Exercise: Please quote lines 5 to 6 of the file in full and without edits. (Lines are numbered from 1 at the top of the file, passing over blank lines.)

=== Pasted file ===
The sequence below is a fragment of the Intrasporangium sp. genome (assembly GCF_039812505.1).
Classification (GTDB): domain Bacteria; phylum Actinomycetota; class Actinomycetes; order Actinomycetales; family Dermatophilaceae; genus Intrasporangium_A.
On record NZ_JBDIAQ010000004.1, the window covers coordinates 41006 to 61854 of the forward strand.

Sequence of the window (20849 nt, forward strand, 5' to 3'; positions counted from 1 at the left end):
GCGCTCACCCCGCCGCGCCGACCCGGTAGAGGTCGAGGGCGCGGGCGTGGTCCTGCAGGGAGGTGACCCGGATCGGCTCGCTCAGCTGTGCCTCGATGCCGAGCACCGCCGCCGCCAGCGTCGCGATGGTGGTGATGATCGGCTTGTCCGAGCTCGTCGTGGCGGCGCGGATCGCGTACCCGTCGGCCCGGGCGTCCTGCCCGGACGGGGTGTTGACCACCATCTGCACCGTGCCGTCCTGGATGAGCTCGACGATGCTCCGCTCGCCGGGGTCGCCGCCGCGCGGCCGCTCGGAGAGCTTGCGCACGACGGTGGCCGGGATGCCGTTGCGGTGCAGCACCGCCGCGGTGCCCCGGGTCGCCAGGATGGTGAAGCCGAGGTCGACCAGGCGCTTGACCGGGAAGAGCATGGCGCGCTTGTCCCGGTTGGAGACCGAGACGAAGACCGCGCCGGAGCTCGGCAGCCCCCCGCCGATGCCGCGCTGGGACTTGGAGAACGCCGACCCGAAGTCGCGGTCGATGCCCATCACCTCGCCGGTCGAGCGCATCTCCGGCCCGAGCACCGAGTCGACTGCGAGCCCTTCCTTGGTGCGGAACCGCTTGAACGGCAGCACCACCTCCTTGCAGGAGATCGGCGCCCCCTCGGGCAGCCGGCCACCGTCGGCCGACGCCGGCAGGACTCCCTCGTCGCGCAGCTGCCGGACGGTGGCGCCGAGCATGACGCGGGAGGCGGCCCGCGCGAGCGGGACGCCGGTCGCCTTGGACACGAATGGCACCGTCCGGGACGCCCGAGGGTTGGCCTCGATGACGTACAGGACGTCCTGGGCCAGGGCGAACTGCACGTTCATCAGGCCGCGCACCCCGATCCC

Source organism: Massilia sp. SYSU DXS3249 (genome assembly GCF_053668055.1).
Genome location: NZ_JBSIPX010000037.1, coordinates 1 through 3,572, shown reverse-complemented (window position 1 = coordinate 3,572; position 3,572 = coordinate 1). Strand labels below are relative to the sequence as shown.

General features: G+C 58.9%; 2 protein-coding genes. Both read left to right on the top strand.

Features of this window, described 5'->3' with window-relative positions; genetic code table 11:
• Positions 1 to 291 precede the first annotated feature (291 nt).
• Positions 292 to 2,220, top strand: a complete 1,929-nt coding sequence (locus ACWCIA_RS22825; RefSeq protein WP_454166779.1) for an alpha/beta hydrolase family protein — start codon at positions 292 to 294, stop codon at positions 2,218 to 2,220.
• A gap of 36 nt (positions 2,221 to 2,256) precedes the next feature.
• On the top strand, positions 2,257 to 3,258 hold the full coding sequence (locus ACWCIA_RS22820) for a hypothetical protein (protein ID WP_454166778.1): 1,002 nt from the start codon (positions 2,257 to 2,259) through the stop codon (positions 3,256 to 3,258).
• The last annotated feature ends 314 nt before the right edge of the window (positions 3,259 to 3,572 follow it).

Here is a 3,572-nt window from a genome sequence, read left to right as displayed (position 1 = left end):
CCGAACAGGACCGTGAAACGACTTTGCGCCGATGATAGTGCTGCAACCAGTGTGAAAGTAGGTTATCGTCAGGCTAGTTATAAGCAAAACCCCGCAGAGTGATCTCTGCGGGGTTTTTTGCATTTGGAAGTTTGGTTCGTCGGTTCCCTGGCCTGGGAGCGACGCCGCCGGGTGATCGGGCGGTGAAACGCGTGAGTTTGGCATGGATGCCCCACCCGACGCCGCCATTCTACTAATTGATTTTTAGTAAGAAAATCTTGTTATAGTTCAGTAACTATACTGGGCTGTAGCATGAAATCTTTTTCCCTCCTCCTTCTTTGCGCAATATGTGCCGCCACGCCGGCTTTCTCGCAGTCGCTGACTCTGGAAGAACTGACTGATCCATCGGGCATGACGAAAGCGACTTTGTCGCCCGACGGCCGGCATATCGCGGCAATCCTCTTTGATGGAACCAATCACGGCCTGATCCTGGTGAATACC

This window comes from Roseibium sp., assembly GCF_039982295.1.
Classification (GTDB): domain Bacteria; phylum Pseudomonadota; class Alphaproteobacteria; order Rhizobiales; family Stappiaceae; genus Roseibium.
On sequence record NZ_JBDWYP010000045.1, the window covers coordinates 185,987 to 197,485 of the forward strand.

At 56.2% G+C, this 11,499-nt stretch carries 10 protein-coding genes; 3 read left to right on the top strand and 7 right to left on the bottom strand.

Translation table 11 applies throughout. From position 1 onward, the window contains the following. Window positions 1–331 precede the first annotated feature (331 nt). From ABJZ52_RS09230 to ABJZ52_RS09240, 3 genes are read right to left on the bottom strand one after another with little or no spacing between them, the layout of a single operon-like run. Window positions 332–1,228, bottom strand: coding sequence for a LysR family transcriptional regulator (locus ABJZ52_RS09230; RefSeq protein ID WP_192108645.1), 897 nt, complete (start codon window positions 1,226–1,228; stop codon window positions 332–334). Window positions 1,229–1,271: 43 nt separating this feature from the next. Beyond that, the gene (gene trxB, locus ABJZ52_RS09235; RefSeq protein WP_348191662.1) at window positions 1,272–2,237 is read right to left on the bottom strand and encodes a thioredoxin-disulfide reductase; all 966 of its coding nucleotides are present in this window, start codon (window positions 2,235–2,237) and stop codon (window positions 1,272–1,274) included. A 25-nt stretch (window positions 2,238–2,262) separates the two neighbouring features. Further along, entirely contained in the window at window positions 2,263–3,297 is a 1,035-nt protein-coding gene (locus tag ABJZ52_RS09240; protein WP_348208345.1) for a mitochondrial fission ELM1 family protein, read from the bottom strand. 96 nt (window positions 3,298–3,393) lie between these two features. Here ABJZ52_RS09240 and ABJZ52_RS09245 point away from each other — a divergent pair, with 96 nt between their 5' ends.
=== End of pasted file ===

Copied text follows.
GCGCTCACCCCGCCGCGCCGACCCGGTAGAGGTCGAGGGCGCGGGCGTGGTCCTGCAGGGAGGTGACCCGGATCGGCTCGCTCAGCTGTGCCTCGATGCCGAGCACCGCCGCCGCCAGCGTCGCGATGGTGGTGATGATCGGCTTGTCCGAGCTCGTCGTGGCGGCGCGGATCGCGTACCCGTCGGCCCGGGCGTCCTGCCCGGACGGGGTGTTGACCACCATCTGCACCGTGCCGTCCTGGATGAGCTCGACGATGCTCCGCTCGCCGGGGTCGCCGCCGCGCGGCCGCTCGGAGAGCTTGCGCACGACGGTGGCCGGGATGCCGTTGCGGTGCAGCACCGCCGCGGTGCCCCGGGTCGCCAGGATGGTGAAGCCGAGGTCGACCAGGCGCTTGACCGGGAAGAGCATGGCGCGCTTGTCCCGGTTGGAGACCGAGACGAAGACCGCGCCGGAGCTCGGCAGCCCCCCGCCGATGCCGCGCTGGGACTTGGAGAACGCCGACCCGAAGTCGCGGTCGATGCCCATCACCTCGCCGGTCGAGCGCATCTCCGGCCCGAGCACCGAGTCGACTGCGAGCCCTTCCTTGGTGCGGAACCGCTTGAACGGCAGCACCACCTCCTTGCAGGAGATCGGCGCCCCCTCGGGCAGCCGGCCACCGTCGGCCGACGCCGGCAGGACTCCCTCGTCGCGCAGCTGCCGGACGGTGGCGCCGAGCATGACGCGGGAGGCGGCCCGCGCGAGCGGGACGCCGGTCGCCTTGGACACGAATGGCACCGTCCGGGACGCCCGAGGGTTGGCCTCGATGACGTACAGGACGTCCTGGGCCAGGGCGAACTGCACGTTCATCAGGCCGCGCACCCCGATCCC

Source organism: Massilia sp. SYSU DXS3249 (genome assembly GCF_053668055.1).